Role of Fat Tissue in Vitamin D Metabolism
Vitamin D is a fat soluble vitamin that has important effects on calcium (including absorption of calcium from the diet) and bone metabolism. Vitamin D is known to be stored in fat tissue, and it is also present in the circulation. The purpose of this study is to investigate the relationship between levels of vitamin D in fat tissue and in blood.
|Study Design:||Observational Model: Case-Only
Time Perspective: Cross-Sectional
|Official Title:||The Role of Adipose Tissue in Vitamin D Metabolism|
|Study Start Date:||April 2002|
|Study Completion Date:||September 2007|
|Primary Completion Date:||September 2007 (Final data collection date for primary outcome measure)|
Although vitamin D is known to be stored in fat tissue, researchers are not sure about the role that fat tissue plays in vitamin D metabolism. This study will help develop the methodology necessary to further investigate the role of fat tissue in vitamin D metabolism and will assess the relationship between levels of vitamin D in fat tissue and in blood. 50 subjects who are referred for gastric bypass surgery will be enrolled in this study. Subjects will complete questionnaires about their medical history, travel history and food intake. Prior to or during surgery, subjects will be asked to provide a blood sample for selected chemistries related to vitamin D metabolism. During gastric bypass surgery, the surgeon will collect small pieces of fat tissue from the fat under the skin and within the abdomen by surgical biopsy. These samples will be used to refine the methodology for determining the levels of vitamin D in blood and fat tissue and for comparing levels of vitamin D in various tissues.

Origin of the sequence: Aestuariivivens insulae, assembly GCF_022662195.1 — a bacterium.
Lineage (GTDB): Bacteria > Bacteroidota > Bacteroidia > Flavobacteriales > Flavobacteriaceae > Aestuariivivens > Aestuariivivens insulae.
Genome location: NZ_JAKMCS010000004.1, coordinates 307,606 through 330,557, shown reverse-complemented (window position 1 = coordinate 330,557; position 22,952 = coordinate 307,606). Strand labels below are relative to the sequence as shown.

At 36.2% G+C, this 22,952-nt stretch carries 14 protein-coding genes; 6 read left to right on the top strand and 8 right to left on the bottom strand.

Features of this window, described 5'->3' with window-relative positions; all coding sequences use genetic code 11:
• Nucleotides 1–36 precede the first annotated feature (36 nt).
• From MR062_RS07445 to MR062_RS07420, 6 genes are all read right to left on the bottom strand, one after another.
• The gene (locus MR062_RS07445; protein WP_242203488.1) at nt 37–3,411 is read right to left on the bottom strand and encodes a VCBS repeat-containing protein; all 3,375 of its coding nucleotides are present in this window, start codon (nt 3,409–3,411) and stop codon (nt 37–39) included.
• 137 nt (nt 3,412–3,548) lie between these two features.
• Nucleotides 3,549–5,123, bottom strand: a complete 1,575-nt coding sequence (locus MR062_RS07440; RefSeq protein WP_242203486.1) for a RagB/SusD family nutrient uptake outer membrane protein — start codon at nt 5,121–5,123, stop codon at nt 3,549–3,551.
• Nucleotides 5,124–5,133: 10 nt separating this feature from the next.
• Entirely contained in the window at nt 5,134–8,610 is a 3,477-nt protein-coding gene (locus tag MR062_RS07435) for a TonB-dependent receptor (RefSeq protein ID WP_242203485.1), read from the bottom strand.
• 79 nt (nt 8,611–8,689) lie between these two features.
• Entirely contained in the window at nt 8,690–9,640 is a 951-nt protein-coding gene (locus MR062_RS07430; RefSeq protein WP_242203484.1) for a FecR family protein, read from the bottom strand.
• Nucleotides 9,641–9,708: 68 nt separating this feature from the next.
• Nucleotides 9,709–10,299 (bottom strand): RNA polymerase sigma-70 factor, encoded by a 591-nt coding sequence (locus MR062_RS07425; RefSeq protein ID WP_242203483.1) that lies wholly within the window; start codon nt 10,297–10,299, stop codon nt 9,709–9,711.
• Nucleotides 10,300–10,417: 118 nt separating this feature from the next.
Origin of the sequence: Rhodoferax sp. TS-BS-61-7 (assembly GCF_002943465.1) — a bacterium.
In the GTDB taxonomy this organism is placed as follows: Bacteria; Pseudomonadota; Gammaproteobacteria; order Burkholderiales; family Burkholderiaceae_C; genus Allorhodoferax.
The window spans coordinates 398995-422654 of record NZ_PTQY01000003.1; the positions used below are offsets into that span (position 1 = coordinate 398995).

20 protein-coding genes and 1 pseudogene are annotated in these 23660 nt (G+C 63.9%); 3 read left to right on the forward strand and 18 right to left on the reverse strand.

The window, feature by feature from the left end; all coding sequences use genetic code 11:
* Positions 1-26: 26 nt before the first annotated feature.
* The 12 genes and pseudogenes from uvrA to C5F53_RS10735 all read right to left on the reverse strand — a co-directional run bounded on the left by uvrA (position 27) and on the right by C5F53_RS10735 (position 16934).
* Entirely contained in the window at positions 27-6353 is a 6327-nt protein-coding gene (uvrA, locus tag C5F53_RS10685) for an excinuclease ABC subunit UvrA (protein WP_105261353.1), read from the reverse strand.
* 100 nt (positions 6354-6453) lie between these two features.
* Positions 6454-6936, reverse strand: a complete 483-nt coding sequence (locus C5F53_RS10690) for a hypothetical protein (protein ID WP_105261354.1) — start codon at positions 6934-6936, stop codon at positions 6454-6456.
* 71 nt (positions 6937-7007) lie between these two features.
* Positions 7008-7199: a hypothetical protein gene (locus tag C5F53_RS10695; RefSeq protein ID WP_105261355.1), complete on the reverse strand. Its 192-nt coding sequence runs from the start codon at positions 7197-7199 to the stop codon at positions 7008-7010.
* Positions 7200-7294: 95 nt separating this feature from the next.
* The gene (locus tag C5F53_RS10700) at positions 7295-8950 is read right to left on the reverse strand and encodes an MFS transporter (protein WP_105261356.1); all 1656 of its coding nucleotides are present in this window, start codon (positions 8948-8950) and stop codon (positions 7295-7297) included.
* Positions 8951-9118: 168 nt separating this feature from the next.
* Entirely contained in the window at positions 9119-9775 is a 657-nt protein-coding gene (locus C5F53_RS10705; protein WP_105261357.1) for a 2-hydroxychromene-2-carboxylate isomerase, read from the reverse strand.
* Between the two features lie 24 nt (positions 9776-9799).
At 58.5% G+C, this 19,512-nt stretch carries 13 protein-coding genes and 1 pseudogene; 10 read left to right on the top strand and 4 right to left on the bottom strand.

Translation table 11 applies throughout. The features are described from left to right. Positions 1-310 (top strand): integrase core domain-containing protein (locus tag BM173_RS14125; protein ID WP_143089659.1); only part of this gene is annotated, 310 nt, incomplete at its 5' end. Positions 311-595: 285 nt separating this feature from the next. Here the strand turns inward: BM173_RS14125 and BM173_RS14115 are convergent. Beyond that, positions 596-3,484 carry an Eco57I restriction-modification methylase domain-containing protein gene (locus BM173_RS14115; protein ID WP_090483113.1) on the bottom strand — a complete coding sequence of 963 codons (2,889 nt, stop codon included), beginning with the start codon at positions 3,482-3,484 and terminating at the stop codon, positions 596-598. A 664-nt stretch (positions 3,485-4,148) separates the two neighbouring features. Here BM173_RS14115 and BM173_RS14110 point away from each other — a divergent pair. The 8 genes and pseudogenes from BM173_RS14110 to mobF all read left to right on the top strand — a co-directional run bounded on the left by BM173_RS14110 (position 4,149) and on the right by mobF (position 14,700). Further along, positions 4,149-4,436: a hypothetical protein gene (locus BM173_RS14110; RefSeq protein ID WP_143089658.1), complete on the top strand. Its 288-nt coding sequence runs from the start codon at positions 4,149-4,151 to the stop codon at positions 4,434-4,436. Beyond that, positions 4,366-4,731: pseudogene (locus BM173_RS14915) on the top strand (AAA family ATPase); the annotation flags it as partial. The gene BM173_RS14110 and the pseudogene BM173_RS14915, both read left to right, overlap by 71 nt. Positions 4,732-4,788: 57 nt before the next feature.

|United States, Massachusetts|
|Tufts-New England Medical Center|
|Boston, Massachusetts, United States, 02111|
|Principal Investigator:||Miriam Blum, MD||Jean Mayer USDA Human Nutrition Center on Aging at Tufts University|